JCU track and field senior Joe McNulty creates petition to challenge NCAA verdict

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Associated Press

“NCAA headquarters in Indianapolis.”

Kyle Kelly, Sports Editor

Thursday’s practice looked a bit different than usual for Joe McNulty and several members of the John Carroll University Track and Field team.

After learning that the NCAA was not going to offer a National Championship tournament for Division III teams, McNulty did not begin to stretch or work on his throwing techniques; instead, he authored a petition.

The petition titled “Bring back Division III National Championships” has reached over 4,000 supporters as of Feb. 8 and shows no signs of slowing down.

“I was absolutely devastated,” McNulty told The Carroll News. “There is a feeling of having so much taken away from you already with my injuries. When this happened, it was like a slap in the face.”

To compare the NCAA’s ruling to a “slap in the face” speaks volumes for the senior thrower. Since McNulty’s freshman year, he has torn his meniscus in two places and the cartilage on his femur. Then, in his second meet during his sophomore year, he re-tore everything once again.

Joe McNulty competes in the OAC Indoor Track and Field Championships on Feb. 29, 2020.

On the night of Feb. 3, the NCAA Division III released a statement that cited “low participation numbers” as the reason for canceling winter championships. A chance to compete was stripped away from McNulty and others.

“I feel that we worked so hard to have that feeling of getting another thing taken away,” McNulty said. “I was at a loss for words.”

Not for long.

McNulty eventually found the right words and composed the petition. He received guidance from juniors Lucia Cannata and Garrett Clark and support from Associate Head Coach Daniel Tutskey in writing the petition that was posted on Feb. 4.

It reads as followed:

“On February 3rd, 2021, the NCAA has cancelled the Division III 2021 Winter Championships, for the second year in a row,” the petition reads. “The reason being that there is too low of participation. Athletes of many different indoor sports have felt the effects of this in a very hard way. For seniors this is their last chance at competition, their last chance being a collegiate athlete. As athletes, we look to compete at the highest level. Taking away the National Championships leaves many with a lack of hope along with dreams cut short at no fault of the athletes themselves. We have been working tirelessly to be the best we can with the given situation dealing with COVID-19 and have been tested repeatedly. We want to compete! We as athletes pay to play, our school cannot grant us more scholarship money to compete into a 5th or a 6th year. This puts DIII athletes at even more of a disadvantage than any other division. Please help our student-athletes compete at the national level again. Please give our athletes the chance to do what we do best. Thank you for your time! Please like and share this to everyone you know #BringBackNats.”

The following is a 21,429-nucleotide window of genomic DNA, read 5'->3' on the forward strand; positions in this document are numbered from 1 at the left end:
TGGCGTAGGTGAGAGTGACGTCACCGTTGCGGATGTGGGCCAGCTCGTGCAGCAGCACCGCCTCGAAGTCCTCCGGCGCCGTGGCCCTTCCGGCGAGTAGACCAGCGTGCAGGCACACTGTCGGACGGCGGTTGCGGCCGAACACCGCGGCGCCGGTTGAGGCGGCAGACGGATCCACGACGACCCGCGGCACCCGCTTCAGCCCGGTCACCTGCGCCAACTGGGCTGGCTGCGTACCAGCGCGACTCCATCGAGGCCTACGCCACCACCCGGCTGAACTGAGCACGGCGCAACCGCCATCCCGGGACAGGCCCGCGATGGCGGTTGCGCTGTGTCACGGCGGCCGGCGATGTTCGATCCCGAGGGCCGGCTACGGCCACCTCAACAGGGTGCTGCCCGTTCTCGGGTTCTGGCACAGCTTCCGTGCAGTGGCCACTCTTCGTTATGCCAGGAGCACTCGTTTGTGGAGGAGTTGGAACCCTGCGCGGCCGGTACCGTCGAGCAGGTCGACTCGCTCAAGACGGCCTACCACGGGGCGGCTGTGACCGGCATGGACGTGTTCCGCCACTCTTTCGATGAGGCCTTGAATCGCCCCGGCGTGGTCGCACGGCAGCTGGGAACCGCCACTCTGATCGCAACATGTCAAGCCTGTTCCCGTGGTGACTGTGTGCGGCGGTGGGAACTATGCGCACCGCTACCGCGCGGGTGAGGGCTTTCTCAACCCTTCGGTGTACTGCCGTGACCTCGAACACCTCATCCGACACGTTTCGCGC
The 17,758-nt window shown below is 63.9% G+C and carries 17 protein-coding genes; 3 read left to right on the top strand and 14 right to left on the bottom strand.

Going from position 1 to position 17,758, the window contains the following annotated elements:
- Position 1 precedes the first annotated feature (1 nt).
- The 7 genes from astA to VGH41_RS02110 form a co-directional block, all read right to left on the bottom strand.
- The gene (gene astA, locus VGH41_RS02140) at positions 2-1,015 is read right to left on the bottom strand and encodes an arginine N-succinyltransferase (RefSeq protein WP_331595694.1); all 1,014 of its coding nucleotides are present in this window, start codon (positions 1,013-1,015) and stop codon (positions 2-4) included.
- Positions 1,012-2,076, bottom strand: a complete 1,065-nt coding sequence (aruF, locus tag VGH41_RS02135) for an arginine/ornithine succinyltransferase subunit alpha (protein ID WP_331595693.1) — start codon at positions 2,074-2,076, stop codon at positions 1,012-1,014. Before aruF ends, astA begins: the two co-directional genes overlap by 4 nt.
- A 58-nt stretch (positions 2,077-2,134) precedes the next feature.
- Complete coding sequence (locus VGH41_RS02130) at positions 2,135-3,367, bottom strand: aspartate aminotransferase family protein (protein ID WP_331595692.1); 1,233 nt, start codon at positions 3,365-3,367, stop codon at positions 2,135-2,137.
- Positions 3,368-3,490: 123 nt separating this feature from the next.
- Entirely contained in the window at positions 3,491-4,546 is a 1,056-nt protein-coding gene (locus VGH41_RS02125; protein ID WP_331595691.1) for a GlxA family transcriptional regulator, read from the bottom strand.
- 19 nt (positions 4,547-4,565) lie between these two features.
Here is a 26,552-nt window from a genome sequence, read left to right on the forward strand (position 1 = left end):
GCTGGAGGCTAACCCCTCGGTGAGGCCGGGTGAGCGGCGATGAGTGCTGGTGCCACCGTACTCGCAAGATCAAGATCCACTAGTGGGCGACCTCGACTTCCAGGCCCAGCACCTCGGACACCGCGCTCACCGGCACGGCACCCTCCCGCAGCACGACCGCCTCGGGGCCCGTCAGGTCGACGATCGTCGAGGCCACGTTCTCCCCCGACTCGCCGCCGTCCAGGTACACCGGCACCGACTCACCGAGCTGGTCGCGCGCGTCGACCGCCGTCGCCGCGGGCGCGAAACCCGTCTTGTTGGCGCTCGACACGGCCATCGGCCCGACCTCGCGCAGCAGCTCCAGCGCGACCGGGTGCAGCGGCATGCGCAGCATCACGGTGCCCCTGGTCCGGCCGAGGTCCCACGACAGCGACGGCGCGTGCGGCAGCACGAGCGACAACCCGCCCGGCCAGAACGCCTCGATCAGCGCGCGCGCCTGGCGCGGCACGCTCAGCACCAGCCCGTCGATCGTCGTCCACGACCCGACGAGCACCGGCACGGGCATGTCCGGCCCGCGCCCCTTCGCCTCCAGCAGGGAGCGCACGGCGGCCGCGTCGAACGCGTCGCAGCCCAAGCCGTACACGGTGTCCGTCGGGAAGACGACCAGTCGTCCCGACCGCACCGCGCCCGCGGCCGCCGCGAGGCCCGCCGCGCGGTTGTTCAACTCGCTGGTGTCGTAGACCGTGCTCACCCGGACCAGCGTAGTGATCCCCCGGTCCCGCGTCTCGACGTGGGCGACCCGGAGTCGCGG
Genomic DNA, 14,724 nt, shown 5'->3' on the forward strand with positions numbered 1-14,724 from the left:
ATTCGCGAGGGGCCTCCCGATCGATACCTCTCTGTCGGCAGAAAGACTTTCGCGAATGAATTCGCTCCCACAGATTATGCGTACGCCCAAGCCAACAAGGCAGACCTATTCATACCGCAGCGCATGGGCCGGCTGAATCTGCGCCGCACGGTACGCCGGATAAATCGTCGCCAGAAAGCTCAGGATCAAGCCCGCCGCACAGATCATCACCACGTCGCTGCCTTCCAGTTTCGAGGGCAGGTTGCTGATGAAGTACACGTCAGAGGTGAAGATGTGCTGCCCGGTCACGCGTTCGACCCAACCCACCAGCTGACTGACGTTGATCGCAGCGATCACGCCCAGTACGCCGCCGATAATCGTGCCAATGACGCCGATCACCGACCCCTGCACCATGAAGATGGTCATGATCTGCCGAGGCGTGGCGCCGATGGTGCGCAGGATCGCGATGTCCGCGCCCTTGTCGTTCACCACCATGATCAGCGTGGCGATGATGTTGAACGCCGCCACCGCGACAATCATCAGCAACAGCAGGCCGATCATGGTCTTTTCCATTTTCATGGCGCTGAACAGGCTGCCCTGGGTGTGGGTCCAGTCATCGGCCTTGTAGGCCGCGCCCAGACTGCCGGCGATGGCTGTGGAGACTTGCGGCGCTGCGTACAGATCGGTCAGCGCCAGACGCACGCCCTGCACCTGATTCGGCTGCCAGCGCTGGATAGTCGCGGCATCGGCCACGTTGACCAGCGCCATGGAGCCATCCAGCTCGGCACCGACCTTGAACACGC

Upon the first 24 hours of the petition, it surpassed 3,000 signatures. The outreach has expanded beyond JCU and garnered support from individuals at other competing schools in Division III.

“The spread of the petition really shows you how much athletes want to compete,” McNulty said. “It’s not just our school, it’s not just track, it’s everybody. We come to compete for championships. You can see that spread out between everyone that signed it.”

Aside from the endorsement of Division III athletes outside John Carroll, McNulty recognized the unwavering support from the women’s basketball team. 

“I have gotten some resounding opinions from everybody. [The women’s basketball team] said, ‘Yeah, we all feel this. Someone finally stood up and said something about it,’” McNulty said. “For them, it is even worse. We have the possibility of an outdoor season and having outdoor nationals. Basketball doesn’t have that. Wrestling doesn’t have that. For them, it is literally everything that is 100% gone.”

McNulty understands other schools may not be able to string together enough numbers for a national competition, but that is no excuse in his book. He cited how USA Wrestling plans to host a competition for NCAA Division III athletes.

“I want to be able to compete. I want to have some sort of competition,” he said. “Whether it is from the NCAA or it is from some other committee, I want D-III’s voice to be heard too.”

In the meantime, McNulty plans to get in touch with the NCAA and challenge the administrative committee’s ruling. 

“I don’t know how much weight [the petition] will carry when we try to talk to the NCAA to see what we can do to get things back. If there is one thing it does show, it shows support for D-III athletics,” he said. “The biggest part is the long-term. It’s not just about athletes competing now, it’s about 10 years from now, how D-III athletics are viewed. 

“It is important that we still have our opportunity to compete. Right now, it is unfair to us because we work just as hard as every other division. To have something stripped from us and not everybody else just doesn’t make sense to me.”